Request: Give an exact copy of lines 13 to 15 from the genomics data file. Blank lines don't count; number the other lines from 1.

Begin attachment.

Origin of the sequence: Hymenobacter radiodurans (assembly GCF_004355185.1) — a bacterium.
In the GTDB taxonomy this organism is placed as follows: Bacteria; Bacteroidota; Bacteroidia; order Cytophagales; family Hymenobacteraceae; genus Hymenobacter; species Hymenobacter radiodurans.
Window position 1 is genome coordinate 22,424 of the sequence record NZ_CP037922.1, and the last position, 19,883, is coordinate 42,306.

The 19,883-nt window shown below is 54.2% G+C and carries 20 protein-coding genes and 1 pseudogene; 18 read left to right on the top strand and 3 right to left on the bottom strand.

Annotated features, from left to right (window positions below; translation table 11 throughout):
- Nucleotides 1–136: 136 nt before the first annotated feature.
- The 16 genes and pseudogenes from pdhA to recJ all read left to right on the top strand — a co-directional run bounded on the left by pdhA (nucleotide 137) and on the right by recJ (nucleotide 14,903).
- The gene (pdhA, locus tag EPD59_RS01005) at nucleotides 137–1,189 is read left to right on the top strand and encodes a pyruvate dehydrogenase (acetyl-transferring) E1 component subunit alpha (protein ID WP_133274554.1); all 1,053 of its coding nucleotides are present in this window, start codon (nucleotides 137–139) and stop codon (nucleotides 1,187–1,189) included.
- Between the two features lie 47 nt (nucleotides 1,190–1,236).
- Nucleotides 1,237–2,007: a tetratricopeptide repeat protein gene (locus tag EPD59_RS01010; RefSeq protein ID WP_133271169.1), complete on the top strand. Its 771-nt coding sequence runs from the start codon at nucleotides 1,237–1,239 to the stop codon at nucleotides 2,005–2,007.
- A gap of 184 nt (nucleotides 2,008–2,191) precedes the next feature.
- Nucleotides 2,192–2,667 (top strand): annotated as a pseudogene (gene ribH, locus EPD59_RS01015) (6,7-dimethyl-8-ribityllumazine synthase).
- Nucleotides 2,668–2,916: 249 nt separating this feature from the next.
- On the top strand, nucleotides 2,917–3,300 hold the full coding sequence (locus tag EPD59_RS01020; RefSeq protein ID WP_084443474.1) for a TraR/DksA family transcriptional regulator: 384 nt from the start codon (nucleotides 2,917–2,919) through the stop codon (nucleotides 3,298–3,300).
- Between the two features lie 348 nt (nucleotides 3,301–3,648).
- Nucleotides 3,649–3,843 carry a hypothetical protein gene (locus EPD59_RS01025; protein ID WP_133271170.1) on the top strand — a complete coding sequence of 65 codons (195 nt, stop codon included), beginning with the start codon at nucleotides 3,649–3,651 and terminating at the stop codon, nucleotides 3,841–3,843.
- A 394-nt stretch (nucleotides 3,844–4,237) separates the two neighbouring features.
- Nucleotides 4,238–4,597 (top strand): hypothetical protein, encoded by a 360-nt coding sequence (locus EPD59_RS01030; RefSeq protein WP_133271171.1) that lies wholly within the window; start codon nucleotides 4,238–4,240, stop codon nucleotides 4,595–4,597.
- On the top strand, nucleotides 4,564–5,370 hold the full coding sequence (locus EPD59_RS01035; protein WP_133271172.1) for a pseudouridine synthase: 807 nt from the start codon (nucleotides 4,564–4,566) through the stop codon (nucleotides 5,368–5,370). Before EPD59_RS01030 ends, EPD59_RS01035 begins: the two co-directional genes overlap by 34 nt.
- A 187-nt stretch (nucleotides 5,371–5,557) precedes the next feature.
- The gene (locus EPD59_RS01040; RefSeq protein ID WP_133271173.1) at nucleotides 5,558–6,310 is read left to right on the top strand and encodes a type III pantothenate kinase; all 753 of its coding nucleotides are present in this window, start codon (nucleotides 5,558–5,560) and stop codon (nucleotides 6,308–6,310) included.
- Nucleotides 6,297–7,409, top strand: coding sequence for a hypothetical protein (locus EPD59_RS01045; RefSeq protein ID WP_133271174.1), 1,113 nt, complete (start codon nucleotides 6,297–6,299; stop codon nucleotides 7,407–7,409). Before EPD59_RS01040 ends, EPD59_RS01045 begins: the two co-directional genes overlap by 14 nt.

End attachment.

- Nucleotides 2,668–2,916: 249 nt separating this feature from the next.
- On the top strand, nucleotides 2,917–3,300 hold the full coding sequence (locus tag EPD59_RS01020; RefSeq protein ID WP_084443474.1) for a TraR/DksA family transcriptional regulator: 384 nt from the start codon (nucleotides 2,917–2,919) through the stop codon (nucleotides 3,298–3,300).
- Between the two features lie 348 nt (nucleotides 3,301–3,648).